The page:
With all the hubbub about the new iPhone, I hate to feel like one of the herd and admit I’m getting one. But I am, it’s already ordered, and this will be my third iPhone. It’s a technology that has changed my life, and I am a big fan of Apple products, both the engineering and design.
Apple has had a huge impact on the technology industry, and on our lives in general. It’s an admirable company any way you look at it, and I have to laugh at all the pundits that complain about the similarity to prior generations, the new dock connector, the lack of (unproven) near-field communications, all the silly ways that people try to criticize the most remarkably successful product line in our lives. There is a very profound article that came out yesterday, written by the venerable M.G. Siegler, that I highly recommend. This is excellent depthful analysis and commentary. M.G., my hat is off to you, you are awesomely brilliant to reach in and find this insight.
I have two personal comments to make about the new iPhone. First, I observe that MANY of my friends (as well as myself) are coming off contract with their iPhone 3G’s and 4’s, and are intending to upgrade. There is a ton of pent-up demand, and this thing is gonna sell like hotcakes. I’m hanging onto my AAPL stock, which I fully expect to outperform the market for at least another six months.
But the deeper issue for me is about my carrier for more than a decade, AT&T. I’m deeply annoyed with them, and taking advantage of this new product to switch to Verizon. Many of my issues with AT&T are the same as others, frequent dropped calls and dead spots as I drive on major highways, no coverage at my house, very poor coverage up at our family cabin in Mill Creek, a crappy website that is slow and hard to use, long waits for tech support. They are a big company, and it shows. Like Lily Tomlin famously said nearly fifty years ago, “We don’t care, we don’t have to, we’re the phone company!”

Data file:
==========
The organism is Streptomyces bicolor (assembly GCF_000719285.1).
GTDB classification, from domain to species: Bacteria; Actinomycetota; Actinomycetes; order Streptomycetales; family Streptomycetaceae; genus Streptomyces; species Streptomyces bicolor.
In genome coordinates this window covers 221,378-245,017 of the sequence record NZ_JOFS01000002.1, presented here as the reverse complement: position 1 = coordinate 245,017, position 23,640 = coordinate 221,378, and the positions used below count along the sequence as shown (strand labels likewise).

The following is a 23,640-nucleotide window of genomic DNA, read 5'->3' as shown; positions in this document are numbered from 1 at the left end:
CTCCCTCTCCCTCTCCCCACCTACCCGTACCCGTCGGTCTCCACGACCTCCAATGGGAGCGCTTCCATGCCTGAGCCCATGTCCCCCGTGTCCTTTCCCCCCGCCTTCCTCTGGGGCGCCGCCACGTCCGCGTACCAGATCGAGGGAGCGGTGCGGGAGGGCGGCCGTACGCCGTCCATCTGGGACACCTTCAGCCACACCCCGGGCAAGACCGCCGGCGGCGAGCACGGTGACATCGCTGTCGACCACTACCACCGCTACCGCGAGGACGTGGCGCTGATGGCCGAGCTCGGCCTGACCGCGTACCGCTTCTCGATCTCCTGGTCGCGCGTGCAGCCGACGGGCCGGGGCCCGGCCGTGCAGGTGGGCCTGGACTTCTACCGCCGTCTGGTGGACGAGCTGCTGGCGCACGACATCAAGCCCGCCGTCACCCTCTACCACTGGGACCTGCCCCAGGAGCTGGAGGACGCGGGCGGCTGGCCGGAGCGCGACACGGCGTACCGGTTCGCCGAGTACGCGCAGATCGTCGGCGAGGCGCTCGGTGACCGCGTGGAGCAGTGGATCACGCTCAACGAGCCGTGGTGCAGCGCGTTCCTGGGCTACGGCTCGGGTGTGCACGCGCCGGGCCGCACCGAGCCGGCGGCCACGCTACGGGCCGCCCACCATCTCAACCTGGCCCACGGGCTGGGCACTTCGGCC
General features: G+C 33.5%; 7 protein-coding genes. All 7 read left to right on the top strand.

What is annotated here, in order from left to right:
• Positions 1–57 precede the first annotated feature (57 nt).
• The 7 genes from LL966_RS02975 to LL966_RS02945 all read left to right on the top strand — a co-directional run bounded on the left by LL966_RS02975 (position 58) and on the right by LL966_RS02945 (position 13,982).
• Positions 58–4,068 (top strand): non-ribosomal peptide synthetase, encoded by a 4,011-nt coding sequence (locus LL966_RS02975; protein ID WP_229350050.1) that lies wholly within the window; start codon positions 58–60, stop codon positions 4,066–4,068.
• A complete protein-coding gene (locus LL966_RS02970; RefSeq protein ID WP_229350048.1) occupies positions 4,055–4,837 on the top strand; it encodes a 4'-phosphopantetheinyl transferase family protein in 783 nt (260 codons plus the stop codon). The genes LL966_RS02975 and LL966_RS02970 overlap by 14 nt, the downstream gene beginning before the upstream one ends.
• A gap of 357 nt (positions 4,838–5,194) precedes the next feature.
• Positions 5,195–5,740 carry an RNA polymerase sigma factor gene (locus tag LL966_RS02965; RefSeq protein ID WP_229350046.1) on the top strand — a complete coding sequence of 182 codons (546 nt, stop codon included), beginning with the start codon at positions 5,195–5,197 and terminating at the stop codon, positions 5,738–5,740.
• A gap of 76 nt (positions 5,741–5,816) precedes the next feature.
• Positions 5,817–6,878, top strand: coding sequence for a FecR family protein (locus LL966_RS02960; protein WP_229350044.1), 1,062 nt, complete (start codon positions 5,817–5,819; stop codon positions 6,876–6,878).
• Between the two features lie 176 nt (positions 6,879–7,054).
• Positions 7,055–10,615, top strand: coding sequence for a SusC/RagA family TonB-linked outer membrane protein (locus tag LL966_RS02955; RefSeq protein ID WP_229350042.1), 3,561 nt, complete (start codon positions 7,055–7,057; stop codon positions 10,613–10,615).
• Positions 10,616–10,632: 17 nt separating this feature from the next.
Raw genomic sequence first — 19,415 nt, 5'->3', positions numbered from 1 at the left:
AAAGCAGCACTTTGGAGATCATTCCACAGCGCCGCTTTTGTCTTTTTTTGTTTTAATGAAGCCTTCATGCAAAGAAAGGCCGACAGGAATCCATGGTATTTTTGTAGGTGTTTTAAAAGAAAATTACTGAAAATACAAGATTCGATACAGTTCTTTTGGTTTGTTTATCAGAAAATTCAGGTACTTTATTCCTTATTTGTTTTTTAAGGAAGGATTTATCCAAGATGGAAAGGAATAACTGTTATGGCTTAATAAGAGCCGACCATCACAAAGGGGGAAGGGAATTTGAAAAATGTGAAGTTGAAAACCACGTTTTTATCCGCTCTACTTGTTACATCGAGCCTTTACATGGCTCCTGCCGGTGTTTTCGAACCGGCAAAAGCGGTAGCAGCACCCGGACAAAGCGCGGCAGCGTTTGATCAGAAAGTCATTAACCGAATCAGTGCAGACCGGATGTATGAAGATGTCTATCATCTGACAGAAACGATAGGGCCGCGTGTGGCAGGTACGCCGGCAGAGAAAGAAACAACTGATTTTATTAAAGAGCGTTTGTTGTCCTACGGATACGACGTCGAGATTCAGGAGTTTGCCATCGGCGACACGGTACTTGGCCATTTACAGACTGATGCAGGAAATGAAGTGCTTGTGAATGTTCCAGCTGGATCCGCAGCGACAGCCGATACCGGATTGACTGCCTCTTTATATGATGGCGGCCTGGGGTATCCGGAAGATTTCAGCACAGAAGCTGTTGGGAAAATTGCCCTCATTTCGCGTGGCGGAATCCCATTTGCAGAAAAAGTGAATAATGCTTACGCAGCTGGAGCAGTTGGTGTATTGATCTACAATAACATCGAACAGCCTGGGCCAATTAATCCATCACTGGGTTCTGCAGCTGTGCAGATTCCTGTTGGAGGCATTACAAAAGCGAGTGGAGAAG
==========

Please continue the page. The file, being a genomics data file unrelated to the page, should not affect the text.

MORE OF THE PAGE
The tipping point came earlier this year after Nancy passed away. AT&T refused to waive the early termination fee for her mobile phone contract, and let me drop her phone number from our family plan. Their excuse was that “she was not the primary number on the family plan”.
This is just bad customer relations. I am happily dropping my mobile service with them, do not use them for internet or anything else, and will refuse to do business with them for the rest of my life. And I’m spreading the word. All my friends with Verizon are happy with their coverage, and AT&T does more for Verizon and Sprint marketing than they do for themselves.
In two weeks, when I get my new phone, when I find the service is acceptable, when I find I can use it at home (where a new Verizon cell tower is being built soon) I’ll happily be ending my AT&T account. And switching cell phone numbers from my old one to Nancy’s old number. It’s a little way to memorialize her, and memorialize the reason why I’m dumping AT&T after twenty five years of service (starting with Cellular One in 1986).